Given that job growth has accelerated notably in 2014, with a much higher share being created in higher-paying sectors, these trends in income and net worth are bound to start improving to some degree. Though, considering that the appreciation of median home prices has vastly outpaced wage growth over the past decade, many in the Millennial generation will likely continue to find it more difficult to qualify for a mortgage than Generation X did 10 years ago.

It would be easy to point to the Great Recession as the primary cause for the struggle young adults will have in moving from renting to buying, but some of the contributing factors are the result of societal shifts that began a generation ago. For instance, the decoupling of income from worker productivity:

The “decoupling” is the divergence between labor productivity and employment/wages that happened in the US in the 1980s and has become quite pronounced over the past thirty years. During the great postwar boom, productivity and wages grew in lockstep in the US. Of course, we don’t see any data from the 19th century and the first half of the 20th century so it’s not clear that labor and wages have always grown in lockstep. But something certainly changed in the 1980s and the result has not been good for median family income which has been stagnant in the US for almost thirty years now.

This is the kind of shift that does not happen overnight, and if that trend is to reverse it will not happen in a matter of years but in decades. What that means for rental housing providers in particular is that the falling rate of home ownership could be the new normal for a generation to come, which is good news for their businesses. On the other hand, if real median household income continues to decline then the demand for market rate units could stall and the demand for affordable housing units could skyrocket.

Obviously some policy changes could change this outlook. For instance if lending standards are relaxed again and if more affordable single family homes are constructed, then rental demand would obviously be impacted. Considering the lessons we learned when the housing bubble popped that first if is pretty big, and given the persistent problem of slow income growth any growth in home construction we do see probably won’t come close to what we saw in the late 90s through mid 00s.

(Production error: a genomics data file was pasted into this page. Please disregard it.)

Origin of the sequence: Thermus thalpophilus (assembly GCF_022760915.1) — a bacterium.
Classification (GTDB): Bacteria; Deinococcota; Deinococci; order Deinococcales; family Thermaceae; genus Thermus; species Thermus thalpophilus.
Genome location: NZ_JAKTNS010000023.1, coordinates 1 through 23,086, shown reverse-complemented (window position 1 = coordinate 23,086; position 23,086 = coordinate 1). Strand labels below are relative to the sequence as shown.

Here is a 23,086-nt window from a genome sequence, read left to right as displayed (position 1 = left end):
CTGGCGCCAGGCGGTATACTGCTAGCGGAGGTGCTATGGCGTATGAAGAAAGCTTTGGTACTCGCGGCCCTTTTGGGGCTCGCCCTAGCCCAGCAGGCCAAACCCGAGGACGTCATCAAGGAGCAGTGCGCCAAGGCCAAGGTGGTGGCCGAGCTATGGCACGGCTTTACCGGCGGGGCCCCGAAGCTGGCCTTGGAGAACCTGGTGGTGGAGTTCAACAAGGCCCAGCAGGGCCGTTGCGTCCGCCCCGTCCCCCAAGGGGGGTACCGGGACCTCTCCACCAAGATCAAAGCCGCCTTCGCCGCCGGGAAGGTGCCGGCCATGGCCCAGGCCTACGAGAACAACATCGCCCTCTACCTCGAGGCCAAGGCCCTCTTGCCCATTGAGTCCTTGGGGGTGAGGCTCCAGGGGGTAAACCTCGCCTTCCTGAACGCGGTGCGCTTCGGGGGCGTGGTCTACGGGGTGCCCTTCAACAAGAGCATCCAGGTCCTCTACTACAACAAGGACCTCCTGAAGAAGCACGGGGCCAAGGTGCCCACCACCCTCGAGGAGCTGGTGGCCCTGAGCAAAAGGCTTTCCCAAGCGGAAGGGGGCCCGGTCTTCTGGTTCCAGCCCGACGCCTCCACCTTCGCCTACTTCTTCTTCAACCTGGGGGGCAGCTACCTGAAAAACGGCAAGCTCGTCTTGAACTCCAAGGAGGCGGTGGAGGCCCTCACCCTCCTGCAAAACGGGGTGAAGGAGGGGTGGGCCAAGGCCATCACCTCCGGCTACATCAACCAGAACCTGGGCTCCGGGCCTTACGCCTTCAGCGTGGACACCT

Long story short – rental housing should continue to grow for the foreseeable future.

Jobs and Money

Why are jobs important? Well, beyond the obvious there’s the added benefit that it helps keep people out of trouble. From the May, 2015 issue of Rotarian Magazine:

Summer jobs can help prevent violence among disadvantaged students, according to a large-scale trial out of the University of Pennsylvania and the University of Chicago Crime Lab. The study involved 1,634 teenagers from 13 high-crime schools in Chicago, and a local program that places youth in part-time paid summer jobs and pairs them with mentors. The job-assignment intervention reduced violence by 43 percent over 16 months, with nearly four fewer violent-crime arrests per 100 students compared with the control group.

From the same issue of the magazine comes this little tidbit of info:

One percent of the global population owns nearly half the world’s wealth, according to a new report from Oxfam, and that share is expected to exceed 50 percent within two years. The richest 20 percent of the population owns most of the other half of the world’s resources, and the remaining 80 percent of people share just 5.5 percent. The combined wealth of the 80 richest individuals in the world has doubled since 2009, and surpasses the combined wealth of the 3.5 billion people in the bottom half.